When cinched to the gods, you tend to inhale less oxygen. This, in turn, could result in dizziness or even fainting. Waist trainers can weaken your abdominal muscles, which are used less when strapped in, and can eventually lead to back pain and poor posture. Nerve damage, heartburn, and even organ damage from over-compression of the kidney, liver, and bladder are all risks you could be taking when slipping into your Kardashian-approved corset.
Taking it one step further, Kim released her maternity shapewear in 2020. Although not including waist trainers and technically safe to wear, the notion of feeling the need to compress your body when pregnant could raise some eyebrows.
3. Ozempic – diabetes-turned-weight loss drug
True or not, as soon as comedian Heather McDonald suggested the Kardashians used the diabetes drug Ozempic to quickly lose weight on her podcast, Juicy Scoop, it was clear the drug’s name would enter into mainstream discussions.
Medically known as semaglutide and created by Danish pharmaceutical company Novo Nordisk, the weight loss injection is intended to treat Type 2 diabetes. However, one weekly shot into the buttocks or stomach reportedly also helps shed the pounds.
It’s not hard to guess why taking a pharmaceutical drug for anything other than its intended use could be dangerous. Not only could it increase the risk of pharmacies selling out and leaving people with diabetes in need, according to the FDA it could also cause “inflammation of the pancreas, gallbladder problems, low blood sugar, acute kidney injury, damage to the eye’s retina, increased heart rate, and suicidal behaviour or thinking”.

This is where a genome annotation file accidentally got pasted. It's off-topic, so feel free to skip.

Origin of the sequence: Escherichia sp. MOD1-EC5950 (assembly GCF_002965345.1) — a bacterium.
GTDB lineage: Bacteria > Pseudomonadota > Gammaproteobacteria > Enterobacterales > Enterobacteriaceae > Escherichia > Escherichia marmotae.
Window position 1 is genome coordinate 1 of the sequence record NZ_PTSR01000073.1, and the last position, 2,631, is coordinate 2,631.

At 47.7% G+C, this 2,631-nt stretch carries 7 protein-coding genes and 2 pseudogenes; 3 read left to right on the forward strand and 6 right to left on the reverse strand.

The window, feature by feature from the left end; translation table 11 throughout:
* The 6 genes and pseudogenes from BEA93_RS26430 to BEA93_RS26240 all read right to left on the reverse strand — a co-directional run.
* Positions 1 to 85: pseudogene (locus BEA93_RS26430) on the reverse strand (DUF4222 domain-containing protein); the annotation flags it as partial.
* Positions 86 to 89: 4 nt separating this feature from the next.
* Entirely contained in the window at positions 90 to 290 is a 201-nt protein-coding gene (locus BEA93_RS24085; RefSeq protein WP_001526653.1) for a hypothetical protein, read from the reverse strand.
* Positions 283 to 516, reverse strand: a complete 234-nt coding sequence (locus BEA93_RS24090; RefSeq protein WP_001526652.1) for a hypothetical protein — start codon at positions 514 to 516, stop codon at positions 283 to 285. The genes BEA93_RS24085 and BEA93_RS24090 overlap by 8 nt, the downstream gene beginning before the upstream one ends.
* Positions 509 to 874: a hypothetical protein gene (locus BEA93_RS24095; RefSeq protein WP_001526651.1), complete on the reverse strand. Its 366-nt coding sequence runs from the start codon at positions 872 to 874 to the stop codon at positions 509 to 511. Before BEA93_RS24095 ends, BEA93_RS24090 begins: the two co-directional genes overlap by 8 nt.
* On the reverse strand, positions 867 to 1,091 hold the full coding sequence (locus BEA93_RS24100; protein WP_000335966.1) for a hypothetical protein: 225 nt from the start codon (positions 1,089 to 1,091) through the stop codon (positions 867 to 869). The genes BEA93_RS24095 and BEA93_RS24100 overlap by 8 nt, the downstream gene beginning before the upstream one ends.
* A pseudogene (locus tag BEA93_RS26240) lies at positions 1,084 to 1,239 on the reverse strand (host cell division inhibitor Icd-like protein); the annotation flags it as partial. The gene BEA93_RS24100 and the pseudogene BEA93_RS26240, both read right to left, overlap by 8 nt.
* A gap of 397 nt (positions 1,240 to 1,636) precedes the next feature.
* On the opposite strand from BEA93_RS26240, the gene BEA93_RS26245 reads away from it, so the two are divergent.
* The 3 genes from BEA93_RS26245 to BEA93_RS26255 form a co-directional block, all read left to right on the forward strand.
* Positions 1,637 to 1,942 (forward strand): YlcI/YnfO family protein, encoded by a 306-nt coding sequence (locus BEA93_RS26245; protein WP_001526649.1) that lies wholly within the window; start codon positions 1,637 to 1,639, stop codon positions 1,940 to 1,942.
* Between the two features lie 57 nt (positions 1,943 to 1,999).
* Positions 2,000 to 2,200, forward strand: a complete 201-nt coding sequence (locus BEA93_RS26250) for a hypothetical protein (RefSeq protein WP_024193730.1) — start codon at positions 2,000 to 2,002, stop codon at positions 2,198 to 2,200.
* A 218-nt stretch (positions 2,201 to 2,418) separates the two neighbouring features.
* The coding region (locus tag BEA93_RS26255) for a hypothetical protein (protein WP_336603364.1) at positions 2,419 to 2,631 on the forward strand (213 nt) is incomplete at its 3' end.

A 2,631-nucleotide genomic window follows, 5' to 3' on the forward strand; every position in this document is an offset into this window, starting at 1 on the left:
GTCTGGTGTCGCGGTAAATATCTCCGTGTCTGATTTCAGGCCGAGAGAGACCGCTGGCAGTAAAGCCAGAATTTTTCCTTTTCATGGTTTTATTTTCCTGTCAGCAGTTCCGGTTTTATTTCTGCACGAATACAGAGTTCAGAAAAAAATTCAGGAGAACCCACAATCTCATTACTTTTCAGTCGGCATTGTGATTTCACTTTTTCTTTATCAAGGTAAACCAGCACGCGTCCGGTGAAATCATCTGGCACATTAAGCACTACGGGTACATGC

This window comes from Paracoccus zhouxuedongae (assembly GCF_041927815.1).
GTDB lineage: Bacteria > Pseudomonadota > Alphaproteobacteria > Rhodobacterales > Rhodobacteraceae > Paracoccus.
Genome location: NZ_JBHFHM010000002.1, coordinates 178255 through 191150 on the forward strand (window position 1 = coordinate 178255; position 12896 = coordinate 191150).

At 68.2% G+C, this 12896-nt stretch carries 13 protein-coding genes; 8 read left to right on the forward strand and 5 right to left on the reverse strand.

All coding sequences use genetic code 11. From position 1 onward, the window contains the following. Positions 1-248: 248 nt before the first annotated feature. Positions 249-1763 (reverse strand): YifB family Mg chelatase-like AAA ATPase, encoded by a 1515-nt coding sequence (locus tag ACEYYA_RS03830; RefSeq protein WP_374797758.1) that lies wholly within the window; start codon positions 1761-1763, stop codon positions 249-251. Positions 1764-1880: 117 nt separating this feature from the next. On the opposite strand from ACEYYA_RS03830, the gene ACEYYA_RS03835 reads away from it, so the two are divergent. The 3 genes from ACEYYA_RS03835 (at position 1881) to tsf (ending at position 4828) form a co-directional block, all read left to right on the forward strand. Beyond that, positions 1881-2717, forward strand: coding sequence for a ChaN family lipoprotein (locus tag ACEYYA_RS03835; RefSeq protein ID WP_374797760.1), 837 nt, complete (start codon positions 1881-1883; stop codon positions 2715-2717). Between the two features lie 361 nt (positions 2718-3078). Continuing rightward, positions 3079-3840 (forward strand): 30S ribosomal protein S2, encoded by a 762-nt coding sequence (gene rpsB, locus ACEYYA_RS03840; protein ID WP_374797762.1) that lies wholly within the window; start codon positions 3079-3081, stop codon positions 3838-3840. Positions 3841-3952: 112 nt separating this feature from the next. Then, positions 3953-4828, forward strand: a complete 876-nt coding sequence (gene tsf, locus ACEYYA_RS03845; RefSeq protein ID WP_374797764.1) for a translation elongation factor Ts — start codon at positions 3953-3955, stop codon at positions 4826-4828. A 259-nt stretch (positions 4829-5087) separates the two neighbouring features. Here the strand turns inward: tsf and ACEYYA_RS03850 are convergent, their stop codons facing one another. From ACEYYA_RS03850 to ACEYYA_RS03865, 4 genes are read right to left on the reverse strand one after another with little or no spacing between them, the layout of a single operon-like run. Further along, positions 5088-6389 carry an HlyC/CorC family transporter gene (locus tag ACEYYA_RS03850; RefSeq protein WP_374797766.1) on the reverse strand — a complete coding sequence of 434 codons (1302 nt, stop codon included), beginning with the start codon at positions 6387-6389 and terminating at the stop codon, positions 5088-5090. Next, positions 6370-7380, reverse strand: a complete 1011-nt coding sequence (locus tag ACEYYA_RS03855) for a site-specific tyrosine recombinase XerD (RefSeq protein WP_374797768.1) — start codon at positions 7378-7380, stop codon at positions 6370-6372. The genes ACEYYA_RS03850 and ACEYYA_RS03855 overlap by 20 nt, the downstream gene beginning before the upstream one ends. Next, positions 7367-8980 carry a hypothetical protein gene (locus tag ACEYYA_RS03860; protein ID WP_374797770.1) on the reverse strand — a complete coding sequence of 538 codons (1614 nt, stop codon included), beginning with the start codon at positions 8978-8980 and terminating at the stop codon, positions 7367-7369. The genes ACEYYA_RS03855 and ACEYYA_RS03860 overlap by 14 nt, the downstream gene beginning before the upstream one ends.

This may never go beyond speculation on gossip accounts like Deuxmoi, but any public association between the Kardashian’s svelte figures and a drug is dangerous fodder.
4. SugarBearHair vitamins
These vitamins were spruiked by little sister Kylie Jenner as a means to rejuvenate and strengthen your hair and nails. The little gummies, launched in 2016, may not make your hair fall out in clumps, but it doesn’t necessarily do what it promises either.
Its main ingredient is biotin, a B vitamin that aids metabolic processes, and one tablet contains more than 150 times the daily requirement. Yet, biotin has not been scientifically proven the clincher in hair health, and the gummies contain little else which could be of benefit, such as iron or calcium.
Unless you suffer a vitamin deficiency, these pricey gummies (selling for US$53 for a months’ worth) are unlikely to revolutionise your locks.
5. Diclegis morning sickness pill
Created by Canadian company Duchesnay Inc., this prescription morning sickness pill can be used by pregnant women struggling with nausea and vomiting. Approved by the FDA in 2013, its side effects include drowsiness, which can become severe, so it’s recommended people avoid using Diclegis when operating heavy machinery.
Diclegis may not come with any other severe risks, and it is permitted to advertise pharma drugs on social media in the US, but to do so, there must be a fair balance between the risks and benefits of said drug.
In 2015, Kim decided to jump on the bandwagon, having suffered through her own uncomfortable pregnancies, first with North and then Saint. However, Kim failed to mention any of the risks involved. Instead of warning women not to drive when taking the pills, she just raved about its miracle work against nausea.
The FDA deemed Kim’s original post “false or misleading”, and asked her to recall it.
Having learned her lesson, Kim returned to the fold in 2017 when her surrogate was expecting her third child. This time her sponsored post included the necessary health warnings, including “common side effects may include drowsiness”, and “Diclegis hasn’t been studied in women with hyperemesis gravidarum”. However, with increasing uncertainty over the efficacy of the drug overall, Kim has since removed the Instagram post and laid low on the Diclegis front.